Charles Sharrow barely survived that day and has been kept in seclusion since, only a select few are even aware of his full condition. As Yi-Min Yeh is escorted into the living room come bedroom on the ground floor, she is made fully aware of how grim his predicament is. Sharrow lays in a bed flanked by a pair of empty chairs. Swaddled in blankets and propped up so that he is somewhat elevated, it is clear the bed has become his sole place of residence. A stack of books lays at the bedside, orange pill bottles line the table beside the books. A salvaged wheelchair rests folded up not far away.

The soldier escorting Yi-Min in looks over at Sharrow, who makes a soft sound in the back of his throat before saying, “Leave us.” The mercenary eyes Yi-Min, then Sharrow, and shows himself out, drawing the sliding doors that partition off Sharrow’s chambers shut.

“Hello Sága,” Sharrow greets her. “I was expecting you.”

The words Yi-Min had spoken to the tall escort clinging to her side ever since her entrance had been scant, and even those few had been of a flavor of strict necessity. None of these men were the ones whom she had come out to this place to see, but somewhat to her limited satisfaction, little time had been wasted in bringing her to the threshold of Sharrow's door once she had made herself understood.

The atmosphere she finds herself abiding in is not one of true silence, here still within reach of the murmuring buzz of mercenary activity outside, but it seems eminently so to her after the cascading rainfall that she had just arrived inside from. And though efforts have clearly been made to make Sharrow as comfortable as possible, but a single, sweeping scan over both his body and the environment he is resting in sums up most everything of his physical condition that she needs to know.

Residual water sloughs off the hood of Yi-Min's raincoat in half-formed pearls as she finally lowers it from her face, and her eyes, dark and penetrating in their state of inquiry, become plainly visible to the old man. It isn't quite pity informing her demeanor as much as a more neutral sort of appreciation that he had survived that fateful encounter at all— a feat for one of his advanced age. Regardless of this her voice is soft, if also matter-of-fact, when she returns his greeting. "Hello, Sharrow."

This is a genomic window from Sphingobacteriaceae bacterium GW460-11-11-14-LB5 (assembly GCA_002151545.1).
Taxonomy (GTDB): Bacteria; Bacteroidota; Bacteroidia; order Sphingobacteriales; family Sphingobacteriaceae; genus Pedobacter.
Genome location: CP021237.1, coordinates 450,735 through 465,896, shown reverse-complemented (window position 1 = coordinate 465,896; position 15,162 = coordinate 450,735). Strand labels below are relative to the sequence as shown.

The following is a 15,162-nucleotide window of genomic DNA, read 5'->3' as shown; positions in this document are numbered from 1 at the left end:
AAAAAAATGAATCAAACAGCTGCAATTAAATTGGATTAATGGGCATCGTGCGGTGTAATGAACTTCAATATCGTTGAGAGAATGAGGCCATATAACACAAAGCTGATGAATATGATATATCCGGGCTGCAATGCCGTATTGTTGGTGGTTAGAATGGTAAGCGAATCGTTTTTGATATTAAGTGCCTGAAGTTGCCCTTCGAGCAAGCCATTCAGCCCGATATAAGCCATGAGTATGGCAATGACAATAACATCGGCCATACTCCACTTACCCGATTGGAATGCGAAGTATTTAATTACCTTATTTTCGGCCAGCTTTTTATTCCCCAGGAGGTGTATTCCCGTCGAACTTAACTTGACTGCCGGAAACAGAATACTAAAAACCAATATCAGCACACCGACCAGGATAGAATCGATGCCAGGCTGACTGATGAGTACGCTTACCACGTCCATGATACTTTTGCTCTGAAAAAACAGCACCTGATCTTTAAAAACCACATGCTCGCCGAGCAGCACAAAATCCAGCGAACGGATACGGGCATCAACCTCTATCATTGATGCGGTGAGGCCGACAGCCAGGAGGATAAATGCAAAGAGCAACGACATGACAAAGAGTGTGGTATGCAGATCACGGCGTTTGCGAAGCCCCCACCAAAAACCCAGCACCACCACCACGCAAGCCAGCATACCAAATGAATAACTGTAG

The noise the old man makes in return is at once grumpy as it is pleased, like an old dog who was woken up for a meal. “I hadn't expected you to be the one to come see me at this hour, but I suppose I shouldn't be so surprised.” The meaning of that isn't entirely clear, nor does Sharrow linger on it overly long. Instead, Sharrow reaches for a glass of water by his bedside and takes a tentative drink, mindful not to move as much as he can.

The pill bottles bear Sharrow’s water glass are all prescriptions, but for people other than him. Most of them are old, many expired, none of them sufficient for the level of pain he must be experiencing. There's no pharmacies out here, no opiates for the broken and the battered. “I'm sorry,” he says in a soft voice, “for your loss.” It was no secret the affection Kara and Yi-Min shared for one-another to an invested observer. Sharrow was nothing if not someone who watched and understood. His sympathies feel, for once, genuine.

"Well, my schedule can be flexible should I choose to make it so," Yi-Min informs him mildly on the question of the hour of her visit, not that it would make a meaningful difference to him either way. A small noise of censure issues from her nostrils as she draws further into the room closer to where he rests, noting the sad affair of the various prescription bottles around his bed when she gets near enough.

When Sharrow offers his consolations to her, she chooses to rest her gaze rather firmly on the shabby tinctures of the bottles nearest the center of the assortment as though she is debating how she wants to answer this.